President Uhuru Kenyatta and former Prime Minister Raila Odinga were on Wednesday the keynote speakers at a luncheon organized to mark this year’s US National Prayer Breakfast in Washington DC.
The President recounted the destabilizing impact post-election conflicts have had on the country’s growth over the last thirty years saying the Building Bridges Initiative (BBI) is aimed at finding a homegrown solution to the divisive nature of Kenyan politics.
He noted that divisive politics and the resultant ethnic tensions negatively affect the country’s development trajectory saying, “once the election comes, everything stops, businesses stop one year before an election and restarts one year after an election”.
“It is impossible to bring prosperity and long-term economic stability that’s required for a nation to develop and grow without stable peace.
“Everybody used to plan their businesses around the election cycle,” President Kenyatta told the international audience that comprised mostly of senior American officials.
President Kenyatta, who retraced Kenya’s history of election-related ethnic conflicts since the adoption of multiparty democracy in the early ’90s, said his coming together with his main political challenger Raila Odinga was motivated by the realization that the disruption of the economy by electoral tensions every so often was not sustainable.
He narrated the tense and long process leading to the “handshake” with Mr Odinga saying they went against the hard-line positions held by their supporters.
“We sat in a room and it took almost six hours for us to even begin talking anything. It was, what you call, excruciating silence because nobody wanted to be the first to say anything,” President Kenyatta said.
The Kenyan leader expressed satisfaction that millions of Kenyans have joined and are participating in the BBI process saying democracy cannot thrive in an environment of political uncertainty.
“We shook hands and embraced and that one single moment changed the whole country. Because nobody would ever have imagined that we would shake hands and embrace,” the President said.
“Since then, we have walked as brothers, we have brought onboard (Kenyans) and said that this process that we’ve started is not a political process but rather a process that seeks to entrench our democracy.”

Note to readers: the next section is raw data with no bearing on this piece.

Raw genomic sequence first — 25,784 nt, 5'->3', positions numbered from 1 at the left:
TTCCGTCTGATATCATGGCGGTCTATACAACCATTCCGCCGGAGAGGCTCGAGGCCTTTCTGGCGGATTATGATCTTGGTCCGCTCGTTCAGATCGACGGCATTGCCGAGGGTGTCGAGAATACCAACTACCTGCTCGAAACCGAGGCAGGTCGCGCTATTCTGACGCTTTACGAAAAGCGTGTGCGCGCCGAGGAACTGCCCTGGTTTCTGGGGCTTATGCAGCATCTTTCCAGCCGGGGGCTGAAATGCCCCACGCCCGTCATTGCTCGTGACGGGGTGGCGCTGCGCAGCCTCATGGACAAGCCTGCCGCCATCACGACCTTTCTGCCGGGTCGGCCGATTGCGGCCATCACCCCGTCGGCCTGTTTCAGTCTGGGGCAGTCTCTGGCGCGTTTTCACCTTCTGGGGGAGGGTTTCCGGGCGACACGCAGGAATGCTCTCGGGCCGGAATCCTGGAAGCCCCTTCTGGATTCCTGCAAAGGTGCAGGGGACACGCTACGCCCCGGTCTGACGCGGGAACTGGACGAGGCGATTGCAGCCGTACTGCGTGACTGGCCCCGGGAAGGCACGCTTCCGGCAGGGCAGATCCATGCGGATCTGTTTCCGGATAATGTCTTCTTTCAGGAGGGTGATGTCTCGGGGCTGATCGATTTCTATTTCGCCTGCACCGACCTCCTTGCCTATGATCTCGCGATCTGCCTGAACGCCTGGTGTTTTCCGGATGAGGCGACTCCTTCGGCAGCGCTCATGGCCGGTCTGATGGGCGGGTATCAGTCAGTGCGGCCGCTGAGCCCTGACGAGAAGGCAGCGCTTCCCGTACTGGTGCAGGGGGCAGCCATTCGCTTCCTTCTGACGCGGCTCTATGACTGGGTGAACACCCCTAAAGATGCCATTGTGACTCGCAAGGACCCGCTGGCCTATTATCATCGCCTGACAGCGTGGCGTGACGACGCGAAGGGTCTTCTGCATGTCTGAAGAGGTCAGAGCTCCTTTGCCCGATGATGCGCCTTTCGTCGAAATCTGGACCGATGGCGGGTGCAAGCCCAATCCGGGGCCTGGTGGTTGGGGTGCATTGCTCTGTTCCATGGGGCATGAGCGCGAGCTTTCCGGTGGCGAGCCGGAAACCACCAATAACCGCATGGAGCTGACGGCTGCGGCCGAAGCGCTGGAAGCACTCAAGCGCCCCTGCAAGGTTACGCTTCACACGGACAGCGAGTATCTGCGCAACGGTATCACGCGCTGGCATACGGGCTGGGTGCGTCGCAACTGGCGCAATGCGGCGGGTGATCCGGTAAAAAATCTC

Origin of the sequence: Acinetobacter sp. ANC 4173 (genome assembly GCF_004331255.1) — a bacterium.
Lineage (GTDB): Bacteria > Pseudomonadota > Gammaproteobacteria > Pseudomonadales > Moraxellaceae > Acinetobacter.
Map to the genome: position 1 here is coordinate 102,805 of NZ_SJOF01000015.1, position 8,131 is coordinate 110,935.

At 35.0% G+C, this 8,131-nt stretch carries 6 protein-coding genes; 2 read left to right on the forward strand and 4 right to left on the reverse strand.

The President said through the BBI, Kenya had begun the process of reconciliation and national healing adding that his greatest desire is to leave a peaceful and united country.
“The greatest gift that I and my brother (Raila Odinga) can possibly ever leave the people of Kenya is the gift of peace, the gift of love and unity of all our people. And that’s the mission that we are on,” he said.
Former Prime Minister Raila Odinga said he shares the President’s determination and commitment to achieve national cohesion through the BBI process by building trust and unity among Kenyans.
The opposition leader said BBI is a historic journey to a united and stable Kenya adding that the process will also help address several challenges facing the country including youth unemployment, corruption, and negative ethnicity.
“We discovered that there was no national ethos. We talked about shared prosperity or disparity in terms of regional development, ethnicity as a factor that divides our people. We talked about issues of corruption as cancer in our society,” Mr. Odinga said.
President Kenyatta was introduced to the distinguished audience by Senator Christopher Coons who is the Chairman of the Subcommittee on African Affairs of the Senate Foreign Relations Committee.
The Delaware Senator spoke glowingly of President Kenyatta and opposition leader Raila Odinga saying the determination by the two Kenyan leaders to unite their country by reaching out to each other and closing ranks makes them global role models.